The online advertising industry has a malware problem that, in part, has driven increased use of ad-blocking software. It's facing a complicated task: Clean up the security problems or face possible regulation.
We were promised flying cars. Instead, we get malware-infected CCTVs serving as remote launch pads for digital attacks that help criminals earn cryptocurrency by crashing large parts of the internet. But new defenses offer promise for blunting such attacks.
Britain has launched a new National Cyber Security Center to help U.K. organizations better respond to cybersecurity incidents. But Brexit is imperiling intelligence-sharing arrangements that help the U.K. battle attacks and track cybercriminals.
The latest ISMG Security Report leads off with a discussion with DataBreachToday Executive Editor Mathew J. Schwartz on why online cybercrime is growing. Also, the status of the U.S. government's cyberthreat information sharing initiative.
Want to build a cybercrime empire predicated on selling stolen payment card data? Here's how carder forum Vendetta Network blends outsourcing, partnerships and best-of-breed tools to maximize profits while minimizing risk.
A new cyberattack trend report from Europol notes that while online criminals continue to refine their capabilities, old and unsophisticated attacks too often still succeed, thanks to poor digital hygiene and a lack of security by design and user awareness.
Ransomware attacks are surging because attackers have perfected their techniques while enterprises in all sectors have failed to address critical security shortcomings, says Raimund Genes, CTO at Trend Micro.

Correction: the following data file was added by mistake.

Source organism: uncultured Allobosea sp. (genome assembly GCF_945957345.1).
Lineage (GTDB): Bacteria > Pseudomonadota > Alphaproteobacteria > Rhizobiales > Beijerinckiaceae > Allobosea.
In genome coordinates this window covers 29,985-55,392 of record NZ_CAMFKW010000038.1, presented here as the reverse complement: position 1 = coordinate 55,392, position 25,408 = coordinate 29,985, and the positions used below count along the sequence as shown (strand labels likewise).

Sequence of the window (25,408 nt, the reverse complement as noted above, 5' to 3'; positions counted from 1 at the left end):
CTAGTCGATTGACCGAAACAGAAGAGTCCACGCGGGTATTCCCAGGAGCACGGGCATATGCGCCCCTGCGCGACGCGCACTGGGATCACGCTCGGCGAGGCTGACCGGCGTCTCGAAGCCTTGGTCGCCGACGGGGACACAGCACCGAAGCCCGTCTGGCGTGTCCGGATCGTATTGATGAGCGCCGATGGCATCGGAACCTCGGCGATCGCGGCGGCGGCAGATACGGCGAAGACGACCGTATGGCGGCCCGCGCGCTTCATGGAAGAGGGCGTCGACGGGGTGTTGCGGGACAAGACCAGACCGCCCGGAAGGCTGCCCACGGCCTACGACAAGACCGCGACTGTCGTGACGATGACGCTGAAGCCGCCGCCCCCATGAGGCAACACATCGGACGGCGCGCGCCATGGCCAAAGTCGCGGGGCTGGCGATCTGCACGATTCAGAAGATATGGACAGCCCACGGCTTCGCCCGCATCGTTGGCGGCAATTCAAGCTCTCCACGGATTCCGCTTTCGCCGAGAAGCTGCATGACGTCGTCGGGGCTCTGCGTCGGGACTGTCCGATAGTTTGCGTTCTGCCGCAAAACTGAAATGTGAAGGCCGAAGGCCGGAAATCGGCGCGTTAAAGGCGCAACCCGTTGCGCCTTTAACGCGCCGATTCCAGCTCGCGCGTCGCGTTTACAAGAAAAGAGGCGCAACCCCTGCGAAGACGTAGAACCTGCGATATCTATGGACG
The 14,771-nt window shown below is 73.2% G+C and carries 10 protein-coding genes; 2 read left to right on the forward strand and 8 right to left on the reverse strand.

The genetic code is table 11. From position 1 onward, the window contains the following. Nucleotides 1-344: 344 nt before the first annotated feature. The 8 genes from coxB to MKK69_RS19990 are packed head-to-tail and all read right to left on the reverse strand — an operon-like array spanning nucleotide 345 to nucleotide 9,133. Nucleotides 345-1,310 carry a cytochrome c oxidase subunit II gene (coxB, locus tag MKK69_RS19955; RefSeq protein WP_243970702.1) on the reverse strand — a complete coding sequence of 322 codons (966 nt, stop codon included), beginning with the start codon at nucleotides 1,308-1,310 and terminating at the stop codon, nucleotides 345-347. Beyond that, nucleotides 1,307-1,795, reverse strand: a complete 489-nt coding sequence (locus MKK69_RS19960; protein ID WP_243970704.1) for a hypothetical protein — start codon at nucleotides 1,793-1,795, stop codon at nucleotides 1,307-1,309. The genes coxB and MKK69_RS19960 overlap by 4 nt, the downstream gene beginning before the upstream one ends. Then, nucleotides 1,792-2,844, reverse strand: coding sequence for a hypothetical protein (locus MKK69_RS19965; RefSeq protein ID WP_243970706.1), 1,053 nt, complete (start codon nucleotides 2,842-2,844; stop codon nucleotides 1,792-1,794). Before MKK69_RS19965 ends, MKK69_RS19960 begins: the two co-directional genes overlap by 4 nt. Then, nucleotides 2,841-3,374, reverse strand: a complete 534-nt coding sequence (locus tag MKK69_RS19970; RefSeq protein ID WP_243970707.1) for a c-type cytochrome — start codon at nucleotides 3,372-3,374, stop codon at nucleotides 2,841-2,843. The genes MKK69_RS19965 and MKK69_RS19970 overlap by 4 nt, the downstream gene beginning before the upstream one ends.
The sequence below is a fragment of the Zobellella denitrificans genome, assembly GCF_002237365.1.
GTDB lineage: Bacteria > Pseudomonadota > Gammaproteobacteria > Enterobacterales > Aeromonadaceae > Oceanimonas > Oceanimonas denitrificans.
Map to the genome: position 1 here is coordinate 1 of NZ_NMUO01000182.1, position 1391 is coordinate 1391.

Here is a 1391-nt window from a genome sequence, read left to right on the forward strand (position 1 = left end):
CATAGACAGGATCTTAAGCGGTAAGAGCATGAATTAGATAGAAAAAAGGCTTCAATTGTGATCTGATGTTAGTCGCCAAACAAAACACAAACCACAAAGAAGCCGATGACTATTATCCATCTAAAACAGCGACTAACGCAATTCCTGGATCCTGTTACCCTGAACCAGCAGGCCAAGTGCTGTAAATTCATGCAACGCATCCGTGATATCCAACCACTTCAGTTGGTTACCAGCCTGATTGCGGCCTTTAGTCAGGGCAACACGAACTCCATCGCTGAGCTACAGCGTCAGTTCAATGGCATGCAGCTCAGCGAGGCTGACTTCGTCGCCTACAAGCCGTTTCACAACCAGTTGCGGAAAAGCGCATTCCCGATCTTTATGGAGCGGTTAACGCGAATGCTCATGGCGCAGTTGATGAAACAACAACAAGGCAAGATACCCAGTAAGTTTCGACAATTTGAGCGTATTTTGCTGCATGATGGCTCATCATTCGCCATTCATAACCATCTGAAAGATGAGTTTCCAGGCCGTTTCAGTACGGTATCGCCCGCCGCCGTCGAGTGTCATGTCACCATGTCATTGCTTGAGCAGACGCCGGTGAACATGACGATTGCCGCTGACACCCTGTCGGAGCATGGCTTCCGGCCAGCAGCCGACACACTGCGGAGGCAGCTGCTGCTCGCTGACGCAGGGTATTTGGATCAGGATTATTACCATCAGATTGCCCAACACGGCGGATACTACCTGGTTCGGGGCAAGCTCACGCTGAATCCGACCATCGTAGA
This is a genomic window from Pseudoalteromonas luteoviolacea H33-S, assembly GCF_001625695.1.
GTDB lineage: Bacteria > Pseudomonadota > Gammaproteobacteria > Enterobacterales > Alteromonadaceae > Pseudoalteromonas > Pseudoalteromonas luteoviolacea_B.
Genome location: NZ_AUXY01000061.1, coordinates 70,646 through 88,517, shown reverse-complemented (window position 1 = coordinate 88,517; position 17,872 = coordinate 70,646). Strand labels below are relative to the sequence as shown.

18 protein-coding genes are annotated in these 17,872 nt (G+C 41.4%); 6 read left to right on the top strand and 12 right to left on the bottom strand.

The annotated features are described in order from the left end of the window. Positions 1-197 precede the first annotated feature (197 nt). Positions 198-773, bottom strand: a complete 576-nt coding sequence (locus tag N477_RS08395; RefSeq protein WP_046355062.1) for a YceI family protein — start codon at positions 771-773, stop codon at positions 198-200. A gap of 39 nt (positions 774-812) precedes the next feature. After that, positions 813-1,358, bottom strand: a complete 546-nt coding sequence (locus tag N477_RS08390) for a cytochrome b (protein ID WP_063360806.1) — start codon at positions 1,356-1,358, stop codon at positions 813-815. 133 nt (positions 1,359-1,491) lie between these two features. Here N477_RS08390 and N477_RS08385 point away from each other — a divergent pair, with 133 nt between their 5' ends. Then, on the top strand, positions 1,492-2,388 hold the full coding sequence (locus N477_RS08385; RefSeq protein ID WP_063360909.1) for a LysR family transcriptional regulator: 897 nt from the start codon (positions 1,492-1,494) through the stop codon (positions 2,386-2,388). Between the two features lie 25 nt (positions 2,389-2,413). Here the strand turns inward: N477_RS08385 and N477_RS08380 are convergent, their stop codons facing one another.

Have you been the target or victim of ransomware-wielding attackers? The FBI wants individuals and businesses to report ransomware attacks to help it better pursue, disrupt and potentially arrest suspects.
The cybercrime sector involves a rapidly growing services economy that provides everything from bulletproof hosting and stresser/booter DDoS on demand, to ransomware-as-a-service and sites that offer to launder bitcoins via a process known as tumbling.
Chipmaker Intel will spin out its Intel Security unit - once again named McAfee - with a value that's markedly lower than what it paid. Meanwhile, long-gone founder John McAfee is suing for the right to launch a new security company bearing his name.
A report on the implications of failing to notify manufacturers of security flaws in their medical devices and a conversation with internet co-founder Vint Cerf highlight the latest edition of the ISMG Security Report.
In their quest for easy ways to extort victims into giving them bitcoins, cybercriminals continue to double down on crypto-ransomware attacks and increasingly target enterprises, seeking proportionally higher paydays.